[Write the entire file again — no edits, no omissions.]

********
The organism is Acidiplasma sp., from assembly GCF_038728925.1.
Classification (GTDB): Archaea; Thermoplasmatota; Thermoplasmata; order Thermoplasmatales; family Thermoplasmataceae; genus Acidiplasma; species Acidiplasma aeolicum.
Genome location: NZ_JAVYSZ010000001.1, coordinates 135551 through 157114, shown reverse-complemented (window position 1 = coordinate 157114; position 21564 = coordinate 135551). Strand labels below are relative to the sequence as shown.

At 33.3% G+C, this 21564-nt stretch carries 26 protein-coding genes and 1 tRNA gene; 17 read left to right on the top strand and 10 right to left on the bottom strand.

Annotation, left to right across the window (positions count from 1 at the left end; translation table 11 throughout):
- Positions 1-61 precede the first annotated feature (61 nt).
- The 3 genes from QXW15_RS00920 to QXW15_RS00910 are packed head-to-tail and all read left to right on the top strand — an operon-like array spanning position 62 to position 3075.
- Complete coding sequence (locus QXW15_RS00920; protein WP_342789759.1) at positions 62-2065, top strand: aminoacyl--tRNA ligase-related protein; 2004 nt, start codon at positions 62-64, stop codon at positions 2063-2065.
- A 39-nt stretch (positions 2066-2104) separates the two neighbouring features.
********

The organism is Acidiplasma sp., from assembly GCF_038728925.1.
Classification (GTDB): Archaea; Thermoplasmatota; Thermoplasmata; order Thermoplasmatales; family Thermoplasmataceae; genus Acidiplasma; species Acidiplasma aeolicum.
Genome location: NZ_JAVYSZ010000001.1, coordinates 135551 through 157114, shown reverse-complemented (window position 1 = coordinate 157114; position 21564 = coordinate 135551). Strand labels below are relative to the sequence as shown.

At 33.3% G+C, this 21564-nt stretch carries 26 protein-coding genes and 1 tRNA gene; 17 read left to right on the top strand and 10 right to left on the bottom strand.

Annotation, left to right across the window (positions count from 1 at the left end; translation table 11 throughout):
- Positions 1-61 precede the first annotated feature (61 nt).
- The 3 genes from QXW15_RS00920 to QXW15_RS00910 are packed head-to-tail and all read left to right on the top strand — an operon-like array spanning position 62 to position 3075.
- Complete coding sequence (locus QXW15_RS00920; protein WP_342789759.1) at positions 62-2065, top strand: aminoacyl--tRNA ligase-related protein; 2004 nt, start codon at positions 62-64, stop codon at positions 2063-2065.
- A 39-nt stretch (positions 2066-2104) separates the two neighbouring features.